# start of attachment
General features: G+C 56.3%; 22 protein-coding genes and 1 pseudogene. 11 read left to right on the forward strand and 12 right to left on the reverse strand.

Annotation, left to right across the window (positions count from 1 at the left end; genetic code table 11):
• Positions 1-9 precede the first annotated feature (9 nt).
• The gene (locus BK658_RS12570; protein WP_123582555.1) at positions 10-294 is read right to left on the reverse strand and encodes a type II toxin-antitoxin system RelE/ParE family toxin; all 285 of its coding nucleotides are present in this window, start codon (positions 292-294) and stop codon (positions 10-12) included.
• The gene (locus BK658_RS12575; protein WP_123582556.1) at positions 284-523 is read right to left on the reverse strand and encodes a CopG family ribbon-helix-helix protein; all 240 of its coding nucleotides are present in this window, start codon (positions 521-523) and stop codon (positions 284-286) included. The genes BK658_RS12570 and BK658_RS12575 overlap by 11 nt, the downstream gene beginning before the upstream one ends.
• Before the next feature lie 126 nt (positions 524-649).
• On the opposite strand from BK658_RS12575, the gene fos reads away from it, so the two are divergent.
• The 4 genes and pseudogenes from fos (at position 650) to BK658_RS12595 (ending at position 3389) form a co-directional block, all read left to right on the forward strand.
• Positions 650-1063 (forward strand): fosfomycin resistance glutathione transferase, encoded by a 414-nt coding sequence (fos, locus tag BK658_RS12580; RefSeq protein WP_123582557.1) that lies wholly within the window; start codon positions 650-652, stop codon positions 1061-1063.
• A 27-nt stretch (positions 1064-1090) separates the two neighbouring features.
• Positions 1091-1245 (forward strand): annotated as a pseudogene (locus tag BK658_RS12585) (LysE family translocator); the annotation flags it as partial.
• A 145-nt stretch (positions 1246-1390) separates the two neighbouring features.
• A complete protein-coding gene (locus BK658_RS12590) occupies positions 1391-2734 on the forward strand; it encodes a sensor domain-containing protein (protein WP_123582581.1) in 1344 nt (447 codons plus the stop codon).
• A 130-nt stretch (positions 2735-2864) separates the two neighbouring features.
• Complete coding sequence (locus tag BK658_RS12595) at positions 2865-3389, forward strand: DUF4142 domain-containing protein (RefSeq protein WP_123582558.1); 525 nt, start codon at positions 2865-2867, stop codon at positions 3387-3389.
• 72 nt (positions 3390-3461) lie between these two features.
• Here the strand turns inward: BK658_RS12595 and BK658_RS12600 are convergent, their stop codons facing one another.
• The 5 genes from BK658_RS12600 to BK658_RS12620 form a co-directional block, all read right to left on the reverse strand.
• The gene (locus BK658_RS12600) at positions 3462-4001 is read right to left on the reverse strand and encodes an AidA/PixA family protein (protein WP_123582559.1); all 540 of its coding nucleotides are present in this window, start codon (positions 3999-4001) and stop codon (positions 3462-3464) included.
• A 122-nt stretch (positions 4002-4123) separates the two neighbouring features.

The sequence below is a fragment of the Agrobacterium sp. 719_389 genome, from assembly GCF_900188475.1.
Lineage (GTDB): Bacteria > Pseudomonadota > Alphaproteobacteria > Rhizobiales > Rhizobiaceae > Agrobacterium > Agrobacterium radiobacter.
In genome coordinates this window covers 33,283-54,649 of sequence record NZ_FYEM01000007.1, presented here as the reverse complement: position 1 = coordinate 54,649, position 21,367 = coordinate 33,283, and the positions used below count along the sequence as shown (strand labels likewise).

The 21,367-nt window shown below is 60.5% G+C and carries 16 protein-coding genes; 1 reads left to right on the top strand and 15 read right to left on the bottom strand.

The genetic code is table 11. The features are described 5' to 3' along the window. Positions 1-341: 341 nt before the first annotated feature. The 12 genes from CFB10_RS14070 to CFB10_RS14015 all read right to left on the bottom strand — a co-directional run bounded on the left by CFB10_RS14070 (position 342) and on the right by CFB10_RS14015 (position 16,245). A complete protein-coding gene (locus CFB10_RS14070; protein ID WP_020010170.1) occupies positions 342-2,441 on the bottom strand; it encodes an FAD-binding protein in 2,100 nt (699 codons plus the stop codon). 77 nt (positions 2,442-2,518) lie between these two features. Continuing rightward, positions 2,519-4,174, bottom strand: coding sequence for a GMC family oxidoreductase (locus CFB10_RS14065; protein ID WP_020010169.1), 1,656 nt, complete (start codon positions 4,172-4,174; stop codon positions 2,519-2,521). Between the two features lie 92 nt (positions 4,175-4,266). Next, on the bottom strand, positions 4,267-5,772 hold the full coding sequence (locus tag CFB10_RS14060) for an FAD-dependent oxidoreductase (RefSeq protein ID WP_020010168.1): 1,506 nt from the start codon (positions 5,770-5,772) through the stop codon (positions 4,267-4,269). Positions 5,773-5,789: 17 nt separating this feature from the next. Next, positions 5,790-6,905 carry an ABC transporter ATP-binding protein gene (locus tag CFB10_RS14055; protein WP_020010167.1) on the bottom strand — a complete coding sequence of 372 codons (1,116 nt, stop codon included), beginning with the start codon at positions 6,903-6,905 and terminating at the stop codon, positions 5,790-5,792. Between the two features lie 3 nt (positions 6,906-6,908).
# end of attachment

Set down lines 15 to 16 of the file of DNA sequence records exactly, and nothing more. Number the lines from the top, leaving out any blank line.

• Complete coding sequence (locus tag BK658_RS12595) at positions 2865-3389, forward strand: DUF4142 domain-containing protein (RefSeq protein WP_123582558.1); 525 nt, start codon at positions 2865-2867, stop codon at positions 3387-3389.
• 72 nt (positions 3390-3461) lie between these two features.